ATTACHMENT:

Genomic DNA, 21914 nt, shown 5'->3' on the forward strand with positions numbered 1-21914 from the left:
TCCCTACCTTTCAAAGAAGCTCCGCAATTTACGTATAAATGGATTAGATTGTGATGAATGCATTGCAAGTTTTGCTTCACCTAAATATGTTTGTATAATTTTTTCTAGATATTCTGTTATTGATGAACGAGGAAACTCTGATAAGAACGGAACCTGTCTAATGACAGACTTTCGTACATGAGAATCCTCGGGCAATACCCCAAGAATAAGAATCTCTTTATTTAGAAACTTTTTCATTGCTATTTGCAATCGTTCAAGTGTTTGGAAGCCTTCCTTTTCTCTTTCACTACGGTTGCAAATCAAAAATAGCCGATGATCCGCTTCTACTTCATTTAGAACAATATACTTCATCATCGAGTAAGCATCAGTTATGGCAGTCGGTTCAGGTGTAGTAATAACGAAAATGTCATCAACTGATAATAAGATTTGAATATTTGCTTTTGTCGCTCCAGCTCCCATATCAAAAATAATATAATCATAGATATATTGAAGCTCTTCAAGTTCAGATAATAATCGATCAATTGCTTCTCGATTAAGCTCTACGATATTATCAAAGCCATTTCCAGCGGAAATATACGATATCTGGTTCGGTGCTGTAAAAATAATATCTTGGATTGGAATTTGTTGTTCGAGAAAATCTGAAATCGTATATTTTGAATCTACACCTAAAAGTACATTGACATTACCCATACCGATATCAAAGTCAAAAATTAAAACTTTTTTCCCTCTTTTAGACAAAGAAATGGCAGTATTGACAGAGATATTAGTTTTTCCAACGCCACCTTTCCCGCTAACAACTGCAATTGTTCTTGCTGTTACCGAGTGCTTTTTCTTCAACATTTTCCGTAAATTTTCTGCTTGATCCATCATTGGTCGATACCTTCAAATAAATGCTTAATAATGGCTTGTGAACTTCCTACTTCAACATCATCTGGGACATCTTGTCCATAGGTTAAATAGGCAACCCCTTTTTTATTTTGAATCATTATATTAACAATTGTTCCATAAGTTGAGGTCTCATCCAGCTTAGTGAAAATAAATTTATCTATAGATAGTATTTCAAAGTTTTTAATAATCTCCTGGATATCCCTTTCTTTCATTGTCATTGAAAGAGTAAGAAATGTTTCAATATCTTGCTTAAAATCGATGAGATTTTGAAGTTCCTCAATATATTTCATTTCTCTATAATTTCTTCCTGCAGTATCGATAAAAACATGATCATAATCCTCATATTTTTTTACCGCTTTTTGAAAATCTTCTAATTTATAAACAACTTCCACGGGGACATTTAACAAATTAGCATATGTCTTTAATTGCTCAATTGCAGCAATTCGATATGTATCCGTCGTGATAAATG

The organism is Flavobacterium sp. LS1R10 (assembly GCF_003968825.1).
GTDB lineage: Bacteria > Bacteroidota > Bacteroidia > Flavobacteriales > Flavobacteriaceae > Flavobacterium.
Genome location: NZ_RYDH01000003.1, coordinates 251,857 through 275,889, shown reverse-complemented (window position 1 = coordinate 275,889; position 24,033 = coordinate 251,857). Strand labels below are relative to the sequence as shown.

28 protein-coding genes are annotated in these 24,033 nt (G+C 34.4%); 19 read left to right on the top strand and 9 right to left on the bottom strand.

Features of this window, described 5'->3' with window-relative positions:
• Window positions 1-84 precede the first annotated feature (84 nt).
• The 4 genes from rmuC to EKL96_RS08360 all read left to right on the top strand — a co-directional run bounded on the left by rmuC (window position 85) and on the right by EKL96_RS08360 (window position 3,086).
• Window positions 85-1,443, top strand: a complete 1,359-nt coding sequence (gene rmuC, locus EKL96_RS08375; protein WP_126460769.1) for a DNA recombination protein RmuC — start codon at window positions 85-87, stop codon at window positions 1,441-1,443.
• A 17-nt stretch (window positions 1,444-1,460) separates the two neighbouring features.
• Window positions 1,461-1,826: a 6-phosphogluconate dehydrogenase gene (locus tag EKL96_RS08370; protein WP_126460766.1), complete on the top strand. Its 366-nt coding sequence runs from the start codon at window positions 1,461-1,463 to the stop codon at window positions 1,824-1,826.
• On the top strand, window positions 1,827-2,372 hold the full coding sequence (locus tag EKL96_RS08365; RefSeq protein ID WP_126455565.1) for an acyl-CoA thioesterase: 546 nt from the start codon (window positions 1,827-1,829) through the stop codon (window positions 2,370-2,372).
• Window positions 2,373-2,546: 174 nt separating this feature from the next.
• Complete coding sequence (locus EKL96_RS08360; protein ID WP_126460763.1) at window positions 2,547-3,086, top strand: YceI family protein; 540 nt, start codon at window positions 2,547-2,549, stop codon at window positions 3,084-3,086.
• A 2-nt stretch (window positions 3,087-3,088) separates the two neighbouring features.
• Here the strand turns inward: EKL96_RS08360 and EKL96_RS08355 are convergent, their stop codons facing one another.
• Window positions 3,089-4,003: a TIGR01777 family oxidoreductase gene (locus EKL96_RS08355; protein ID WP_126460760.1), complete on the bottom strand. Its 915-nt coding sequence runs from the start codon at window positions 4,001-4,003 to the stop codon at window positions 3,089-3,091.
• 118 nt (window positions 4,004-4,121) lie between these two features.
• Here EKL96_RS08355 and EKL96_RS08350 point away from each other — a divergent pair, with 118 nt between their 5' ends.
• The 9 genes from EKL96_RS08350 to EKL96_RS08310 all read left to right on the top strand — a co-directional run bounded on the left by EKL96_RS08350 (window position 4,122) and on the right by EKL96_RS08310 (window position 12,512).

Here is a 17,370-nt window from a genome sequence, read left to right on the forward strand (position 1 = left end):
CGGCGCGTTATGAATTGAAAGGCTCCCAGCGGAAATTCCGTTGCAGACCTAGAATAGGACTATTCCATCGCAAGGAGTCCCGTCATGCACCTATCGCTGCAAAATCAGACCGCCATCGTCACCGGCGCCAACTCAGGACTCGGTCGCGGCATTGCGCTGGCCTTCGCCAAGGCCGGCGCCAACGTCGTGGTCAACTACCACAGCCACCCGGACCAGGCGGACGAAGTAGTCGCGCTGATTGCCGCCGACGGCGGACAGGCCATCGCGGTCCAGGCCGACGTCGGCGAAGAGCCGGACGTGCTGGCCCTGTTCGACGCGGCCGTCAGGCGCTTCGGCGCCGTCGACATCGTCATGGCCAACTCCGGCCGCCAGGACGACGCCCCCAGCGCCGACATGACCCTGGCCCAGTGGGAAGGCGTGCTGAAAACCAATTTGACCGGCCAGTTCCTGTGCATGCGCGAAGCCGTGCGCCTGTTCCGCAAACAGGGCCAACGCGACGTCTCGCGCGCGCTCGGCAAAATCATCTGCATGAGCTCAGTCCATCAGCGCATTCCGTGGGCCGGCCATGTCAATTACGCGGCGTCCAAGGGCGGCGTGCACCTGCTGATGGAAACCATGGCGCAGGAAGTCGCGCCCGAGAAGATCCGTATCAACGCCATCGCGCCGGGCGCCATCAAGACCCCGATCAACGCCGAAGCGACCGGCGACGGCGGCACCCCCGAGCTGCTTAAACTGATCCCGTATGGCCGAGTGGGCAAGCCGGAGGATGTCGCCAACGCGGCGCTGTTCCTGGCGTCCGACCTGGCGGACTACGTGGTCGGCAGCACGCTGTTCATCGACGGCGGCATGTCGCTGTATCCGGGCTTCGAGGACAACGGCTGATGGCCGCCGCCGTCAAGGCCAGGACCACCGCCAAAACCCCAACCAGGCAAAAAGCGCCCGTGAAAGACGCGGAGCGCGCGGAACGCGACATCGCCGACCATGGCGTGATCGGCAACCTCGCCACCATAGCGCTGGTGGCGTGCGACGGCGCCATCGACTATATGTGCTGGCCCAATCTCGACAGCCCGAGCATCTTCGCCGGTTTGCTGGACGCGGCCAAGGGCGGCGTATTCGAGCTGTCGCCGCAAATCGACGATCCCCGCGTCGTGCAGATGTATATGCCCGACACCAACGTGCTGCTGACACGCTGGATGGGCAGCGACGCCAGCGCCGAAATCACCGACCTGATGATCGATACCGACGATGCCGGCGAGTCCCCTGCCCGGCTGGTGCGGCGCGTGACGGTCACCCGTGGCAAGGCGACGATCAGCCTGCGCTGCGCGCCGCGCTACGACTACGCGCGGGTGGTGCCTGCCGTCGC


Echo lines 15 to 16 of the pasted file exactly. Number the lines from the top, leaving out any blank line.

• Complete coding sequence (locus EKL96_RS08360; protein ID WP_126460763.1) at window positions 2,547-3,086, top strand: YceI family protein; 540 nt, start codon at window positions 2,547-2,549, stop codon at window positions 3,084-3,086.
• A 2-nt stretch (window positions 3,087-3,088) separates the two neighbouring features.